Today we had another early start, around 8 AM to drive to Gorgora to yet another one of the very old monasteries of Ethiopia. Debre Sina Maryam was founded by a local priest who eventually succeeded in converting the Ethiopian king to Christianity.
Located on the Northern shore of Lake Tana with a beautiful view over the lake, this old church is way off the beaten track. Nevertheless, here as well, we had to hire a local guide. Circular on the outside and square on the inside, it follows many other churches of its age.
Apparently first founded in the 14th century, it grew to be of significant importance only for a few decades. Once the converted king died, all the action moved back to Gonder.
We watched an old lady make traditional Ethiopian sour dough bread called injera. It is made from a local grown seed named Teff. We haven‘t seen it in Europe but we are sure we will, as it’s gluten free and that‘s the new rage right now.
It is the base of many of the dishes here and varies in sourness. It is made of fermented , liquid dough and cooked on a hot metal plate the size of a very large Pizza. After about 5 minutes being covered with a lid, it takes on a spongey look and feel and gets taken off the hot plate. It also serves as a serving plate as dishes get piled up on top of it. Food is eaten with your fingers of your right hand. Most dishes are quite spicy but very savoury.
After visiting Debre Sina Maryam, we were supposed to take a boat to a small island with yet another monastery on it to visit. We were getting quite ‘churched out‘ by now so we were not too unhappy when the captain did not show up and so we decided to have tea and coffee at a most remote campground, called Tim & Kim. Tim and Kim are a Dutch couple who decided to build a campground with six huts and several camping spaces on top of a beautiful knoll overlooking Lake Tana. The road is not sign posted and it takes a rocky dirt road ride to get there. It’s a very serene spot and had the best amenities we have seen in Ethiopia by far yet.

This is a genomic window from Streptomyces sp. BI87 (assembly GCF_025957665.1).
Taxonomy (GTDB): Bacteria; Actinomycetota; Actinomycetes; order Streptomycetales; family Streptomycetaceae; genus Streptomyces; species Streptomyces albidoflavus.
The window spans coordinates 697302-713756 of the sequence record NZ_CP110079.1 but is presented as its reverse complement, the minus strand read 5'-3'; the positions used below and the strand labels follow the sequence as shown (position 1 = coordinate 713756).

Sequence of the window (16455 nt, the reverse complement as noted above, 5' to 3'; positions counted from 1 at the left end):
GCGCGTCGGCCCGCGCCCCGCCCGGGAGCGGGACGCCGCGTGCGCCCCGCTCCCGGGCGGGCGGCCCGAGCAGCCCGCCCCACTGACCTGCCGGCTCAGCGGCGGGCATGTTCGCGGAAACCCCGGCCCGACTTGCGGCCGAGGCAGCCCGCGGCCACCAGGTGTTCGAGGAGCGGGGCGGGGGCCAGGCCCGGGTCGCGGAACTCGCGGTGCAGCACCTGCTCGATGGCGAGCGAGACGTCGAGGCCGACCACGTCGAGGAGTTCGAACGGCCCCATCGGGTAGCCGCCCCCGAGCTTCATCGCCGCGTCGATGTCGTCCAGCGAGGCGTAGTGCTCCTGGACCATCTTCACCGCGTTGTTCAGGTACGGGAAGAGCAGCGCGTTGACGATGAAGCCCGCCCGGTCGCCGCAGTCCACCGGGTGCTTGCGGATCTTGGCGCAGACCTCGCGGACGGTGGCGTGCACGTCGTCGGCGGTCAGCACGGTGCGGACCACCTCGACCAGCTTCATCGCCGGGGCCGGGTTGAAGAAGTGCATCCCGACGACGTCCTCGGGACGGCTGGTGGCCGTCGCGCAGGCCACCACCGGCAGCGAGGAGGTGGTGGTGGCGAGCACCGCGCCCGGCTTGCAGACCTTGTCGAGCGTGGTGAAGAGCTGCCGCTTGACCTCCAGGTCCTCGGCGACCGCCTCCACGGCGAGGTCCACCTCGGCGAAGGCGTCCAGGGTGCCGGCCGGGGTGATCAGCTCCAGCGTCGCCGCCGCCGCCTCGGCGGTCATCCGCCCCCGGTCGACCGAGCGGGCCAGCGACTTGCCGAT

We met a swedish couple, Emil and Fanny who were camping there and had a long trek behind them as well as in front of them. They made their way from Europe to Egypt where they picked up their car called ‘Wandelux’. From there they then drove through Sudan into Ethiopia. They will be on the road for a total of six months intending to travel through Rwanda, Uganda, Tanzania, Kenya and South Africa. Quite a feat. We parted with our last bag of German Haribo which made their eyes sparkle with delight. You can follow their Instagram account here: wandelux.overland
We headed back to Gonder, as the Timkat festival was supposed to start that afternoon. For that they closed off the roads and we had to walk back the last two miles to our hotel. After a quick lunch and leaving all our valuables and mobile phones there (since we have been warned that there are pickpockets in the crowd) and we walked towards the parade grounds where a big procession was gathering.